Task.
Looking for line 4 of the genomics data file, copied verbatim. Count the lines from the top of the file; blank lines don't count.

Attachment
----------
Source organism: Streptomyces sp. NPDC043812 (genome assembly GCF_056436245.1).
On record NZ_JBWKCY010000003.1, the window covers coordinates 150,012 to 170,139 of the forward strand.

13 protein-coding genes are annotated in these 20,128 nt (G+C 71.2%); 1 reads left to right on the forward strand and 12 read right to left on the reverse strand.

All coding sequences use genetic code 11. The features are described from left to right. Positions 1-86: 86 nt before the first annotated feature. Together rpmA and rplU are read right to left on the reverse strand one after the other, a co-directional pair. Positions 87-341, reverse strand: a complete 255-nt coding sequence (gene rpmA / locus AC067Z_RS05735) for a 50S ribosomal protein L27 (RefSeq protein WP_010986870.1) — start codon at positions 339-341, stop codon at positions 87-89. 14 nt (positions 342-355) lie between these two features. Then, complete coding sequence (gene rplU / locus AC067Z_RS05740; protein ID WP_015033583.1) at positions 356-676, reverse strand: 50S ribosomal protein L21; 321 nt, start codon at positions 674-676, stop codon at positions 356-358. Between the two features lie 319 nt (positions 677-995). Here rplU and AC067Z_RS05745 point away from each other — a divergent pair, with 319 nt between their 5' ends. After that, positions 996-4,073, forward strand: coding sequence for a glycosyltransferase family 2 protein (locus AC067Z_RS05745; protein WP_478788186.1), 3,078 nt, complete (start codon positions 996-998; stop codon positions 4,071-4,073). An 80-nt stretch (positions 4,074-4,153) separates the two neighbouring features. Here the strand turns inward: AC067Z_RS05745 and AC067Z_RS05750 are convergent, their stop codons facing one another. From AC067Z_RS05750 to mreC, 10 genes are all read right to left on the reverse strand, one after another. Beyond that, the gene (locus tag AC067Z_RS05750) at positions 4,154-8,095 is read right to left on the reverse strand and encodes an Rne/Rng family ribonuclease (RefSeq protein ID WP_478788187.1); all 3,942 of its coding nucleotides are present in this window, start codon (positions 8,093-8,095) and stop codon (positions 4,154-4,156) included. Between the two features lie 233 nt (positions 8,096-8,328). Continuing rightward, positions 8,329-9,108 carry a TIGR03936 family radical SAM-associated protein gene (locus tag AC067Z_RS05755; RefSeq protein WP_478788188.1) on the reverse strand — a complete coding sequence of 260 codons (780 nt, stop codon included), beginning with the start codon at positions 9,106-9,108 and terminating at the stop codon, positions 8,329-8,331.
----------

All coding sequences use genetic code 11. The features are described from left to right. Positions 1-86: 86 nt before the first annotated feature. Together rpmA and rplU are read right to left on the reverse strand one after the other, a co-directional pair. Positions 87-341, reverse strand: a complete 255-nt coding sequence (gene rpmA / locus AC067Z_RS05735) for a 50S ribosomal protein L27 (RefSeq protein WP_010986870.1) — start codon at positions 339-341, stop codon at positions 87-89. 14 nt (positions 342-355) lie between these two features. Then, complete coding sequence (gene rplU / locus AC067Z_RS05740; protein ID WP_015033583.1) at positions 356-676, reverse strand: 50S ribosomal protein L21; 321 nt, start codon at positions 674-676, stop codon at positions 356-358. Between the two features lie 319 nt (positions 677-995). Here rplU and AC067Z_RS05745 point away from each other — a divergent pair, with 319 nt between their 5' ends. After that, positions 996-4,073, forward strand: coding sequence for a glycosyltransferase family 2 protein (locus AC067Z_RS05745; protein WP_478788186.1), 3,078 nt, complete (start codon positions 996-998; stop codon positions 4,071-4,073). An 80-nt stretch (positions 4,074-4,153) separates the two neighbouring features. Here the strand turns inward: AC067Z_RS05745 and AC067Z_RS05750 are convergent, their stop codons facing one another. From AC067Z_RS05750 to mreC, 10 genes are all read right to left on the reverse strand, one after another. Beyond that, the gene (locus tag AC067Z_RS05750) at positions 4,154-8,095 is read right to left on the reverse strand and encodes an Rne/Rng family ribonuclease (RefSeq protein ID WP_478788187.1); all 3,942 of its coding nucleotides are present in this window, start codon (positions 8,093-8,095) and stop codon (positions 4,154-4,156) included. Between the two features lie 233 nt (positions 8,096-8,328). Continuing rightward, positions 8,329-9,108 carry a TIGR03936 family radical SAM-associated protein gene (locus tag AC067Z_RS05755; RefSeq protein WP_478788188.1) on the reverse strand — a complete coding sequence of 260 codons (780 nt, stop codon included), beginning with the start codon at positions 9,106-9,108 and terminating at the stop codon, positions 8,329-8,331.